Fear, Beliefs, and Questioning

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I’ve often said that I think people who become angry when their beliefs questioned are actually less confident of those beliefs, rather than more so. But that’s a pretty broad and inadequate statement, I think.

I was discussing this with my wife recently, and we were wondering why neither of us get annoyed with people who question our faith, when some folks we know do. In an extreme case, I recall talking to a young man at a book show who responded angrily to my book What’s in a Version?. For him, the KJV was the one and only word of God, and you could see the tension creep in at the very thought that anyone might question that fact. As the discussion progressed, it became clear that for him, faith would collapse should this one doctrinal position prove false.

In our discussion, I recalled my own departure from faith after I received my MA. I claimed unbelief, but as I processed things, I eventually (nearly 12 years later) came to the realization that I did, in fact, believe. The belief wasn’t something one would call Christian faith, and it was limited, but having shed most doctrinal positions, I found myself believing still. In exploring that, I returned to some doctrinal positions I had held previously, but not to others.

I think the question here is just what is the object of my faith. If I, like that young man, would find my world unraveling if one could prove that the KJV wasn’t the one and only true word of God, is my faith in God or in the doctrine? Now the KJV-Only position is an extreme example, and I do believe many KJV-Only advocates are guilty of bibliolatry, but it’s very easy, I think, for us to place our personal preferences, and even our correct doctrines, ahead of God.

For example, T. C. Moore suggests that the Gospel is the Messiah and not the doctrine of justification by faith (HT: Political Jesus). While I accept the doctrine of justification by faith (though not with all the definitions some Calvinists place on it), I would agree. The doctrine tells us something about the object of faith. Thus I could be convinced that I had misunderstood something about the doctrine without it making me question my faith in Jesus.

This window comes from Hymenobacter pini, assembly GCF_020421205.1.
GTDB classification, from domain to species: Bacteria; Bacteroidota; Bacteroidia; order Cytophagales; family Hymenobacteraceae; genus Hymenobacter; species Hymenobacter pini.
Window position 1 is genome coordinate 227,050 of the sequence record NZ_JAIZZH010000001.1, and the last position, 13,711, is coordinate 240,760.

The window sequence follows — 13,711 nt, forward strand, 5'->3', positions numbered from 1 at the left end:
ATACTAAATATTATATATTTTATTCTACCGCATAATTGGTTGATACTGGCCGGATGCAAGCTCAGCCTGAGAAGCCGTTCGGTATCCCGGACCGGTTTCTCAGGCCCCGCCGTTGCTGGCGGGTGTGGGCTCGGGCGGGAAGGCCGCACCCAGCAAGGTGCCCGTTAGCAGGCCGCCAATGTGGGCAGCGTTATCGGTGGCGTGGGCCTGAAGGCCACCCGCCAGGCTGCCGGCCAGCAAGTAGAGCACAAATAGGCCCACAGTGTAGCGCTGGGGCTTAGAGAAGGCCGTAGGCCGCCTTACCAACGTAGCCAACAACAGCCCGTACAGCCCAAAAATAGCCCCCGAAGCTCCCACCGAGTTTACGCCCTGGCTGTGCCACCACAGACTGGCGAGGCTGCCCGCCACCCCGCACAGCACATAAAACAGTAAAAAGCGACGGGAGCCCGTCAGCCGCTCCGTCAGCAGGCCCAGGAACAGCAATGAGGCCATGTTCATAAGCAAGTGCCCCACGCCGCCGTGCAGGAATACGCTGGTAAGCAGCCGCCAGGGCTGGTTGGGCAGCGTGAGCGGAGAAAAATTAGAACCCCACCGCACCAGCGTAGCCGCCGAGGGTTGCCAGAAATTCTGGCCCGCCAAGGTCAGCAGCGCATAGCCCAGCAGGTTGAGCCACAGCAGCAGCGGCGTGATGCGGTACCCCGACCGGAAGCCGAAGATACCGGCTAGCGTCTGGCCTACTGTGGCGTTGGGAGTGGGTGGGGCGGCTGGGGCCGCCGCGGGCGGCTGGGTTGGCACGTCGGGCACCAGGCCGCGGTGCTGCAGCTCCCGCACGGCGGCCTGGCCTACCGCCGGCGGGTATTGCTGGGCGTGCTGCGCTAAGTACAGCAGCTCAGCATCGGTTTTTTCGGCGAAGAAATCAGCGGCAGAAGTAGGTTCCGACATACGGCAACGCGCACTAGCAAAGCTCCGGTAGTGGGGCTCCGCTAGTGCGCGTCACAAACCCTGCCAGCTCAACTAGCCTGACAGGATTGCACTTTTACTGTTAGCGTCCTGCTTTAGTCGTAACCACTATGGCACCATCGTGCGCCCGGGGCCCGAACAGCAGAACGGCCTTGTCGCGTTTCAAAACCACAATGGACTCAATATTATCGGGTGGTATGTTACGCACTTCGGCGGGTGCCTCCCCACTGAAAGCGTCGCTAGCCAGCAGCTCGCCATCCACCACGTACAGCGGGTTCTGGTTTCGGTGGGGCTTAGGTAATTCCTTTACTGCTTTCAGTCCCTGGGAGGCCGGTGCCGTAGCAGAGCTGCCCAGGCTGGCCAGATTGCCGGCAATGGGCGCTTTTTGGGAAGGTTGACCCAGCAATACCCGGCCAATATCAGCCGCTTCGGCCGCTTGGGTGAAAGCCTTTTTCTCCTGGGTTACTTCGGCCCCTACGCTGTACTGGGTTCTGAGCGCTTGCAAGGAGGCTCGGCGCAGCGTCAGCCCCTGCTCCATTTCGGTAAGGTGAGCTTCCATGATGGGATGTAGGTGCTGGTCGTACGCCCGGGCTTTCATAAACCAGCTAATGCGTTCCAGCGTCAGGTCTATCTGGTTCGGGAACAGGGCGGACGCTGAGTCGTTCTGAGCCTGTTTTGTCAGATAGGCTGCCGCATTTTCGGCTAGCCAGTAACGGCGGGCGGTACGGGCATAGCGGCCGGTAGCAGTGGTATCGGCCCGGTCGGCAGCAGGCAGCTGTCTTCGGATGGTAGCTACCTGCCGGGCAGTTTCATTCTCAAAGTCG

On the other hand, I want to avoid the idea that doctrine, or the content of our beliefs, doesn’t matter. What I believe about Jesus is important, at the same time as I place my faith in Jesus and not in what I believe about Him.

Let me compare this to marriage. I love my wife. I could describe this as adequate. She, and not some one of her attributes, is the object of my love. I know that she is a great organizer, a great caregiver, that she loves and prays for our children and grandchildren, and that if the budget is short she’ll give up something she wants before something that the children, grandchildren, or I would like. It’s important that I know these things about here. They’re true.

But I don’t focus on those things to the neglect of the person. I could be out every night telling people about those things, while neglecting my wife, herself. But more importantly, what happens when she displays weakness? My love doesn’t change. But if what I loved was merely a list of characteristics, it might.

The two elements are a package, but I do believe that if the focus, the object, of our faith and trust is right, we will have much less fear of examining the various things we believe about that person. There is no single string you can pull to make my faith in God disappear.

So pull away at those strands. I’ll enjoy the discussion! Maybe we’ll both learn.

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